Rabbit Radio: 16 Lovers Lane captures The Go-Betweens at one of their finest moments as a band. Yet it seems to have followed on from a very long and difficult period for the group. As two of The Go-Between’s latest recruits, how were you feeling at the time it was all coming together?
Amanda Brown: I joined The Go-Betweens in 1986, which was between the albums Liberty Belle and The Black Diamond Express and Tallulah. I was playing on some of the Liberty Belle songs and I really got write my own parts on Tallulah, so when 16 Lovers Lane came along at the end of ’88 I felt, finally, that I was quite established in the band, very comfortable and very free with my own idea and arrangements. I felt that a lot of the ideas that had started on Tallulah, in terms of my instruments and how they worked within the songs came to fruition on 16 Lovers Lane.
John Willsteed: From my perspective, it didn’t feel like it was the end of a long and difficult time. The band had come back from London and had just moved to Sydney. It was summer, so it actually had a lovely kind of feel to it, everybody seemed really happy and those people who had family in Sydney were happy to be back with them after having spent years in Europe probably living fairly difficult lives to some extent. It’s not easy living in London with very little money. So I don’t think there was a kind of weight of hardship or anything that was too overwhelming. Everybody seemed pretty happy and the songs the boys were writing were kind of light happy love songs as well.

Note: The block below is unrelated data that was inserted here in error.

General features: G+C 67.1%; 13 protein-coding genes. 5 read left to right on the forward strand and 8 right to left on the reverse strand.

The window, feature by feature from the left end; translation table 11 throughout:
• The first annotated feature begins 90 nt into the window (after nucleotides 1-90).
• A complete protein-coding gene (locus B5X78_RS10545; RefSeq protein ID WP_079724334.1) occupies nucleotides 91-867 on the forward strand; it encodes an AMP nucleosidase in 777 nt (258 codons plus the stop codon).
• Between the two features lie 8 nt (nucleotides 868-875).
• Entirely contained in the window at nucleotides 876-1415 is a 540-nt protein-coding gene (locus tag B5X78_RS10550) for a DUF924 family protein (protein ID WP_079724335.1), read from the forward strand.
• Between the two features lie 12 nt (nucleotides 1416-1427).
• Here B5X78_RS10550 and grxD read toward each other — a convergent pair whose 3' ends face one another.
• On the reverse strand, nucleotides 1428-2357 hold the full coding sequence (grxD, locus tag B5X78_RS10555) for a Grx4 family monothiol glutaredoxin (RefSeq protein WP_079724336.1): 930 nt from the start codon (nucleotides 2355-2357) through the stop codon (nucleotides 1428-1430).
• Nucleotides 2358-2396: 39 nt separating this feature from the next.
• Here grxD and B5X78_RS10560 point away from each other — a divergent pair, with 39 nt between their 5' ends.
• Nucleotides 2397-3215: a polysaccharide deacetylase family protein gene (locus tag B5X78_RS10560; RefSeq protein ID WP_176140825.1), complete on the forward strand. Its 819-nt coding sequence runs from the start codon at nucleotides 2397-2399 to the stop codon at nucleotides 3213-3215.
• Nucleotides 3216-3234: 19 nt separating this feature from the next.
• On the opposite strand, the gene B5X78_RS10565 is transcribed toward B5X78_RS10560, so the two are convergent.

RR: Listening to the music Forster and McLennan made directly after 16 Lovers Lane it seems like the two were beginning to push in these very different creative directions; Robert was veering toward a more idiosyncratic style of writing while Grant flirting with more of a pop form. Did you feel like there was a creative tension feeding through the band when you were recording the album?
AB: On 16 Lovers Lane really I don’t remember there being creative tensions. By this point we also had John Willsteed, he brought some very beautiful guitar work to the album in terms of melodic lines and arrangements in addition to his bass parts as well. There wasn’t creative tension, but certainly, there was personal tension which you will know all about if you see the documentary about the band. Creatively I feel like we were all on the same wavelength and we were working with a very good producer in Mark Wallis who knew how to make everything sound great in the studio and was very sympathetic to the acoustic approach. So creatively from memory, it was thirty years ago, it was quite harmonious.
JW: Not necessarily, I think they had always been different pop songwriters and I think they were becoming more and more different as the years progressed, but it didn’t mean the songs weren’t fitting together because they did! You can see it when they got back together in the 2000’s the put three albums together which all worked really well. I think they were two songwriters which worked really well together they just had two different styles. Grant’s was one which was maturing through this period of time. As was Robert’s in a different way. So Grant sort of accelerated his style later on and yeah the stuff was shinier and poppier, but that’s not to say Robert isn’t a pop songwriter because he is! I think they just had different styles.
RR: The emotional politics of The Go-Between have always been something which people have latched on to. Was it a difficult environment to manoeuvre?